Take two high-school girls, add an 11-year-old girl, and send them on a road trip. What do you get? An emotional, secret-filled roller-coaster ride, duh. That's exactly what Eric Lane's hilarious play, Ride, is. Though the story about forging bonds and uncovering secrets is about children, it's not meant for the youngest kiddies. Children six and under won't be admitted, so maybe make it a date night.
Well, who really did frame Roger Rabbit? If you don't know or simply want to experience the classic flick, head to Wynwood this week. To honor the 30th anniversary of director Robert Zemeckis' classic Who Framed Roger Rabbit? O Cinema will host a special screening for one night only. The fun begins at 8 p.m. with retro games and vintage trading cards for sale from 80sCards.com. The movie starts at 9 sharp. 9 p.m. Thursday at O Cinema Wynwood, 90 NW 29th St., Wynwood; o-cinema.org.
If you're still using a rotary phone or dial-up modem, Pérez Art Museum Miami's Tech Takeover probably won't float your boat. But for everyone else living in 2018 and wanting to explore how tech is shaping the modern Miami landscape, this is the event. This month's free community night at the museum will offer techy exhibits such as augmented-reality tours from organizations including Branger_Briz, Breeze Creative, Code/Art Miami, Daruma Tech, Kairos, 01, and Refresh Miami.
Muck Rack makes it simple to find people, tweets, or articles that mention any name, keyword, company, hashtag etc. We've compiled this guide to help you make the most of your search.
Selecting a term
Start searching tweets, articles from media outlets, articles mentioned in tweets, journalists'
names, titles and bios with some suggested searches:
Companies or Topics (e.g. iPhone, Microsoft)
Phrases (e.g. "cloud computing") — use quotes to keep the terms together
Twitter handles (e.g. @username) — returns those who have mentioned or replied to
Names (e.g. "David Pogue")
Hashtags (e.g. #sxsw, #london2012)
Bio details (e.g. vegan, Olympics, father)
Muck Rack's Advanced Search allows for many boolean operators.
Find results that mention multiple specified terms, use AND or
+. For example, ensure each result contains both Elon Musk and Mark Zuckerberg by
searching Musk AND Zuckerberg or Musk + Zuckerberg.
Use the operators OR or , to broaden your search when you'd like either of
multiple terms to appear in results. (This is the default behavior of our search when no operators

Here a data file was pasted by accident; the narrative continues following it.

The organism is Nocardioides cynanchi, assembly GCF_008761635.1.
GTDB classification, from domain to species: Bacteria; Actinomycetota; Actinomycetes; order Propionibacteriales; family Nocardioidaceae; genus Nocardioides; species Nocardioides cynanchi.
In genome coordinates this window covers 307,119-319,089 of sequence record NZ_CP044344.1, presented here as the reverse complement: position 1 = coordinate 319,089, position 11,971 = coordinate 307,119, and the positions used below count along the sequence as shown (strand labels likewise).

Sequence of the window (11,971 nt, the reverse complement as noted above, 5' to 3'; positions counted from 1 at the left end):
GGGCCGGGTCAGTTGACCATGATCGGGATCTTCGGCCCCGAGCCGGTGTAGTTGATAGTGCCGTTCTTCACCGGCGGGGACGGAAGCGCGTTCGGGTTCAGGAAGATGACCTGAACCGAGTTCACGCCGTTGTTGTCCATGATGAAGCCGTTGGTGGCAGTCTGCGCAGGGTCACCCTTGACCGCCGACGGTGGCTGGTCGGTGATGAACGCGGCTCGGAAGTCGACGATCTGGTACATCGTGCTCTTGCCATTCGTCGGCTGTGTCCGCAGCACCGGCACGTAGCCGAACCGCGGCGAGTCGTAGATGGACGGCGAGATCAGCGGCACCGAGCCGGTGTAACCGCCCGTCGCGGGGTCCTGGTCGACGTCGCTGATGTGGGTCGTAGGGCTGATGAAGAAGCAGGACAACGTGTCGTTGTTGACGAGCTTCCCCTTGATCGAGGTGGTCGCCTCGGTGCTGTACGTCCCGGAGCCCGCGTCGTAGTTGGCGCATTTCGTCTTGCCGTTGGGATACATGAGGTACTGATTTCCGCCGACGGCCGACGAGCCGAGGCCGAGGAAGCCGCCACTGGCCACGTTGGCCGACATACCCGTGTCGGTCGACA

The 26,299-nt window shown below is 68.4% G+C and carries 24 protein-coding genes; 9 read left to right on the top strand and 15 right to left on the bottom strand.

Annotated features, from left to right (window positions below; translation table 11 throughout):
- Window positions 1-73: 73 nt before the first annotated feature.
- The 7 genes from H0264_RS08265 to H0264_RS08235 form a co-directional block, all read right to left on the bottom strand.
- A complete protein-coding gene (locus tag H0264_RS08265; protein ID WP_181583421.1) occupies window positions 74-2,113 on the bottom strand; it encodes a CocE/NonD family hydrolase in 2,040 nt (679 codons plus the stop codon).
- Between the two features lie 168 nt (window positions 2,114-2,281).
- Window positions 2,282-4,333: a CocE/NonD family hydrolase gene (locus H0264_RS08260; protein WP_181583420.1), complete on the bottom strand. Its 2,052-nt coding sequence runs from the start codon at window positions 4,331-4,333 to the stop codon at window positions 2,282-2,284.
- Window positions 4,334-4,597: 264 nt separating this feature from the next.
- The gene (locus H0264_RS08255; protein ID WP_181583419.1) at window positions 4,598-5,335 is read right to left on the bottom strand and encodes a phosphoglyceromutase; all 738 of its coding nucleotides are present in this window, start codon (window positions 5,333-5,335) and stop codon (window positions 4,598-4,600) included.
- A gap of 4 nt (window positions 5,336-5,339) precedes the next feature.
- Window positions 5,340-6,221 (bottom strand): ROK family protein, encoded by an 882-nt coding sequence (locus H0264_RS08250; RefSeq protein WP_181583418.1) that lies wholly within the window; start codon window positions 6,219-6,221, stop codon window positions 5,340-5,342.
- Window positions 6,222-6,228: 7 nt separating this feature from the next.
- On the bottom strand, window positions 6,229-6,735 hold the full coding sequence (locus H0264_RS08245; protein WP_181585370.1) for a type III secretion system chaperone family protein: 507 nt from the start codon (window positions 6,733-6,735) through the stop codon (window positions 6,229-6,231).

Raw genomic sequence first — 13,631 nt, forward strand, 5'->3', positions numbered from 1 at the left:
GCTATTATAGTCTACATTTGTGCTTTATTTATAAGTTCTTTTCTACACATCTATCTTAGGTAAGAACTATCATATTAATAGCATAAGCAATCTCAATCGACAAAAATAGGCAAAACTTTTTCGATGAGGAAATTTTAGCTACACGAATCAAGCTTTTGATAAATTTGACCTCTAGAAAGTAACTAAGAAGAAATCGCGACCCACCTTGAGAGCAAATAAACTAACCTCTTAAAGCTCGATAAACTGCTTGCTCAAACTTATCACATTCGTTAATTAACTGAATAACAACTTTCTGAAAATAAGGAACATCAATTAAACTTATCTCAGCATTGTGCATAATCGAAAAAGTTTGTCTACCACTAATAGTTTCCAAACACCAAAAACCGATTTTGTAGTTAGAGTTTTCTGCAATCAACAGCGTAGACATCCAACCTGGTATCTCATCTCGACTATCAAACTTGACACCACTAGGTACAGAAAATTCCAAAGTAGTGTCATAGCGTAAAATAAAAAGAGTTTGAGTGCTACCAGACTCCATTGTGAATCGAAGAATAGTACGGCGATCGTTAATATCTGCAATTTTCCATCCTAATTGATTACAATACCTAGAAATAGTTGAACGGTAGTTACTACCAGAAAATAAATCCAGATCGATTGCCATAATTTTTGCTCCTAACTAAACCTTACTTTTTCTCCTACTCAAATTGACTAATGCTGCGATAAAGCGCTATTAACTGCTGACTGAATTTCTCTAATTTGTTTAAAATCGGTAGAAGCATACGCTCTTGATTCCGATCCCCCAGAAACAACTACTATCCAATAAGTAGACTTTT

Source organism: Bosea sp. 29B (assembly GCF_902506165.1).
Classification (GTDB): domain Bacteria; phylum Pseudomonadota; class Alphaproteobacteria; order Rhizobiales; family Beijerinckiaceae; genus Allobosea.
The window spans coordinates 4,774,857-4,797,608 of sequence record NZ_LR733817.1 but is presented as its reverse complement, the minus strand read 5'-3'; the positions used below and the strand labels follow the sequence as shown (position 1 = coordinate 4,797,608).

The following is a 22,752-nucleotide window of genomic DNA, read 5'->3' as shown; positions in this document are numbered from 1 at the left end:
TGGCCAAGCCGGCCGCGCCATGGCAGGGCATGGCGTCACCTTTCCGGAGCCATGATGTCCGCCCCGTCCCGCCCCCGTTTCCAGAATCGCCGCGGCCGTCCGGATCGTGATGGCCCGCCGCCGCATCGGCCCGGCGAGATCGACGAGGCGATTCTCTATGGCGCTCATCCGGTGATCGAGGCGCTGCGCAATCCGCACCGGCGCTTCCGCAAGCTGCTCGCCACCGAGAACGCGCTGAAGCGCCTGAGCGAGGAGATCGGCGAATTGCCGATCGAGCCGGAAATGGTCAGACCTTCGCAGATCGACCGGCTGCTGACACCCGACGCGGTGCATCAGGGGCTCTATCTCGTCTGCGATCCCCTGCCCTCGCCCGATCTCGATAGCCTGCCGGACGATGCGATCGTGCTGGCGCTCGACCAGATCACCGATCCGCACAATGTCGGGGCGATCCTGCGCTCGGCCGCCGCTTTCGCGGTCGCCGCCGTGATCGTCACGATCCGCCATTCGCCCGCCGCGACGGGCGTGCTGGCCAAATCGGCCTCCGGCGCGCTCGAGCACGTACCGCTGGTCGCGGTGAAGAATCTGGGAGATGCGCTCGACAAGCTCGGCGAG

are used). For example, results will contain either cake or cookie by searching cake OR cookie or cake,cookie
Use NOT or - to subtract results from your search. For
example, searching Disney will yield results about the Walt Disney Company as well as Walt Disney
World Resort. To exclude mentions of Disney World, search for Disney -World or Disney
When using one of these operators with a phrase, enclose it in quotation marks. For example, you can
find results about smartphones excluding Apple's iPhone 4S by searching smartphone -"iPhone
Exact case matching or punctuation
If you're searching for a brand name or keyword that relies on specific punctuation marks or capitalization, you can
find results that match your exact query by adding matchcase: before the keyword you're searching for, like matchcase:E*TRADE .
Use parentheses to separate multiple
boolean phrases. For example, to find journalists talking about having fun in Disney World or
Disneyland, search for ("disney world" OR disneyland) AND fun.
An asterisk can be used to search for any variation of a root word truncated by the asterisk. For example, searching for admin* will return results for administrator, administration, administer, administered, etc.
A near operator is an AND operator where you can control the distance between the words. You can vary the distance the near operation uses by adding a forward slash and number (between 0-99) such as strawberries NEAR/10 "whipped cream", which means the strawberries must exist within 10 words of "whipped cream".